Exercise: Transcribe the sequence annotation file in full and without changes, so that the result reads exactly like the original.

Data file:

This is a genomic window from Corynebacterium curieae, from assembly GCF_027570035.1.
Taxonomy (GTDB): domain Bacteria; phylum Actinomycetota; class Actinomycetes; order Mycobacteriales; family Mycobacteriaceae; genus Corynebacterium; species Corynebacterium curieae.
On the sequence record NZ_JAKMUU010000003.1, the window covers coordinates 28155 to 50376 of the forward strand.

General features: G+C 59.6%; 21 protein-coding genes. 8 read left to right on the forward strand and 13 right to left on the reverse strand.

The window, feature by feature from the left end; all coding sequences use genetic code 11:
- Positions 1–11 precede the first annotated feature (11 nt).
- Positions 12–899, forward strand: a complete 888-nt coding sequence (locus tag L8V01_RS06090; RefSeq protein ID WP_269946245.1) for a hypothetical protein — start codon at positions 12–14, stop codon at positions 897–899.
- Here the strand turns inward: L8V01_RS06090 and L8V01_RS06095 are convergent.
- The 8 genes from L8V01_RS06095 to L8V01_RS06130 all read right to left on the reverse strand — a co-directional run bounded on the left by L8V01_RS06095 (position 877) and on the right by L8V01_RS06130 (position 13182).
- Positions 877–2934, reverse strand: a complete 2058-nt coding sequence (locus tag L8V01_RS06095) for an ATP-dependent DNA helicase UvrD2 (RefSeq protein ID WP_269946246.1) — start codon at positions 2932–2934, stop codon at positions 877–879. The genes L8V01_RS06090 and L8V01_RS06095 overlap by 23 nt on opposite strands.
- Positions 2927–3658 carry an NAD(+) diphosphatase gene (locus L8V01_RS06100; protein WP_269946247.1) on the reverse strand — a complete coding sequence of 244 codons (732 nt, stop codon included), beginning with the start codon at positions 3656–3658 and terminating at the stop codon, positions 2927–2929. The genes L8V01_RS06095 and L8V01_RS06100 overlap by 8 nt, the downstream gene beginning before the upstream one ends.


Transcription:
This is a genomic window from Corynebacterium curieae, from assembly GCF_027570035.1.
Taxonomy (GTDB): domain Bacteria; phylum Actinomycetota; class Actinomycetes; order Mycobacteriales; family Mycobacteriaceae; genus Corynebacterium; species Corynebacterium curieae.
On the sequence record NZ_JAKMUU010000003.1, the window covers coordinates 28155 to 50376 of the forward strand.

General features: G+C 59.6%; 21 protein-coding genes. 8 read left to right on the forward strand and 13 right to left on the reverse strand.

The window, feature by feature from the left end; all coding sequences use genetic code 11:
- Positions 1–11 precede the first annotated feature (11 nt).
- Positions 12–899, forward strand: a complete 888-nt coding sequence (locus tag L8V01_RS06090; RefSeq protein ID WP_269946245.1) for a hypothetical protein — start codon at positions 12–14, stop codon at positions 897–899.
- Here the strand turns inward: L8V01_RS06090 and L8V01_RS06095 are convergent.
- The 8 genes from L8V01_RS06095 to L8V01_RS06130 all read right to left on the reverse strand — a co-directional run bounded on the left by L8V01_RS06095 (position 877) and on the right by L8V01_RS06130 (position 13182).
- Positions 877–2934, reverse strand: a complete 2058-nt coding sequence (locus tag L8V01_RS06095) for an ATP-dependent DNA helicase UvrD2 (RefSeq protein ID WP_269946246.1) — start codon at positions 2932–2934, stop codon at positions 877–879. The genes L8V01_RS06090 and L8V01_RS06095 overlap by 23 nt on opposite strands.
- Positions 2927–3658 carry an NAD(+) diphosphatase gene (locus L8V01_RS06100; protein WP_269946247.1) on the reverse strand — a complete coding sequence of 244 codons (732 nt, stop codon included), beginning with the start codon at positions 3656–3658 and terminating at the stop codon, positions 2927–2929. The genes L8V01_RS06095 and L8V01_RS06100 overlap by 8 nt, the downstream gene beginning before the upstream one ends.